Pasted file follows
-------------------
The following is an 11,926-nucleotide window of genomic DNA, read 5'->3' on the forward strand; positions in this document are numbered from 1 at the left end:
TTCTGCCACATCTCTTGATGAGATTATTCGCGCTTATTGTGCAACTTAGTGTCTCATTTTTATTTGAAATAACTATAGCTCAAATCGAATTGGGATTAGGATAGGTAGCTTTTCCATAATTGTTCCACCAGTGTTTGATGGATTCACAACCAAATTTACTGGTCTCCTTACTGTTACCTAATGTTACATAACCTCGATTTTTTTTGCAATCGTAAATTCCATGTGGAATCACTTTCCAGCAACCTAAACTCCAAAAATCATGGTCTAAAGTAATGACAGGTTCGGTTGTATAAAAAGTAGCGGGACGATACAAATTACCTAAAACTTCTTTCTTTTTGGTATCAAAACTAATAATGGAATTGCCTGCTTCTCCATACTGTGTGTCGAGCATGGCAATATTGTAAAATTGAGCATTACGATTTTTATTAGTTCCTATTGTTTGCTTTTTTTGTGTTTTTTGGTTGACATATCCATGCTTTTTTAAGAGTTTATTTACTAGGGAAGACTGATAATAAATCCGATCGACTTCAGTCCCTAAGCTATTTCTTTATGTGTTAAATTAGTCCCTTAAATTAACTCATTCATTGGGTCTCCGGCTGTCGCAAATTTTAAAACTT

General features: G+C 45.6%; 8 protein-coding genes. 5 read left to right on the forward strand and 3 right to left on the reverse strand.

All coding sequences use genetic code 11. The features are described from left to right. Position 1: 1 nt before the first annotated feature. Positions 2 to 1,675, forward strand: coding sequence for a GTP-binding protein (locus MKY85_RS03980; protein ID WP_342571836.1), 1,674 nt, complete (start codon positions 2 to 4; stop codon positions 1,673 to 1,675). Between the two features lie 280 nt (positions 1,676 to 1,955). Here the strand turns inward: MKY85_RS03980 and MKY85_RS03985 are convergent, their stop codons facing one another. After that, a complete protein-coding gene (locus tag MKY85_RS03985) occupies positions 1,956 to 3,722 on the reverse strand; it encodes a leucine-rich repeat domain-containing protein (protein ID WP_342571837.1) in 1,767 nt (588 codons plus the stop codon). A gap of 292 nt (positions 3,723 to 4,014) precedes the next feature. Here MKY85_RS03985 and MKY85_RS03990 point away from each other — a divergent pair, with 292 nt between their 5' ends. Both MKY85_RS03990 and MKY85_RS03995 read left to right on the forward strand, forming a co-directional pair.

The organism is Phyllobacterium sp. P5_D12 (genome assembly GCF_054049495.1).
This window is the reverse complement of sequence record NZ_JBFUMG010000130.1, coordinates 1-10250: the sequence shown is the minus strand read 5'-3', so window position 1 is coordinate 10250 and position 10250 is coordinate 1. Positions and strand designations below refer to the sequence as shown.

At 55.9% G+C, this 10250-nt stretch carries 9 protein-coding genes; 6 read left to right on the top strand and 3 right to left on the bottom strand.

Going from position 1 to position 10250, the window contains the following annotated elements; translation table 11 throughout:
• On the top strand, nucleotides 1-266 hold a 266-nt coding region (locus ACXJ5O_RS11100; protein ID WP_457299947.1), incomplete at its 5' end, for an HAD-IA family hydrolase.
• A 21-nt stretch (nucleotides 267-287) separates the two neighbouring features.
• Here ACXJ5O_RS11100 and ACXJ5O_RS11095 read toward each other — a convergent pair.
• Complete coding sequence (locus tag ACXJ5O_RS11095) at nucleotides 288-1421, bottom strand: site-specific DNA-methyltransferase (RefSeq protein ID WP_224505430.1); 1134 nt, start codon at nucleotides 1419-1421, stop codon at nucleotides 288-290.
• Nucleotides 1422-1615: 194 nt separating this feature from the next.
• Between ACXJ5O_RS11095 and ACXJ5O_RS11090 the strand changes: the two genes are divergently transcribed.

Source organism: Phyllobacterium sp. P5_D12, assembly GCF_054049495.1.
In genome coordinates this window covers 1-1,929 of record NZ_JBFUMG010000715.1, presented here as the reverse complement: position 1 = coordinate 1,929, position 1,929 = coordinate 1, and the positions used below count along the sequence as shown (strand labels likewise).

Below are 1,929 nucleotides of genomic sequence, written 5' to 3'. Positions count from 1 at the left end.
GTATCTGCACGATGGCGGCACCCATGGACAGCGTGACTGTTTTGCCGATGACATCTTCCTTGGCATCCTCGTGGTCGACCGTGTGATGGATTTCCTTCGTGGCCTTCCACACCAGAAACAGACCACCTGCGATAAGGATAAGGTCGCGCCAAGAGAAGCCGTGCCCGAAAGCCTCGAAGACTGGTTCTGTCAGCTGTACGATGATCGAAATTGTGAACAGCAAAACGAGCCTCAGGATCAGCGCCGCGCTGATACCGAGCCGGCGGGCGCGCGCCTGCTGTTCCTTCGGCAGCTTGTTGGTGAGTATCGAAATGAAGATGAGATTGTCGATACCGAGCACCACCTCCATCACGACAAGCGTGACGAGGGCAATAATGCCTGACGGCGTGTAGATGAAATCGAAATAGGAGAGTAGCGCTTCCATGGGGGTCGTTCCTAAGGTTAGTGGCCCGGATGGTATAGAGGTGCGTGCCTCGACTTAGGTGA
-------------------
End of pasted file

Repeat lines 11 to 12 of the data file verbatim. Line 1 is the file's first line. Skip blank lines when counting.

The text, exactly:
• Here ACXJ5O_RS11100 and ACXJ5O_RS11095 read toward each other — a convergent pair.
• Complete coding sequence (locus tag ACXJ5O_RS11095) at nucleotides 288-1421, bottom strand: site-specific DNA-methyltransferase (RefSeq protein ID WP_224505430.1); 1134 nt, start codon at nucleotides 1419-1421, stop codon at nucleotides 288-290.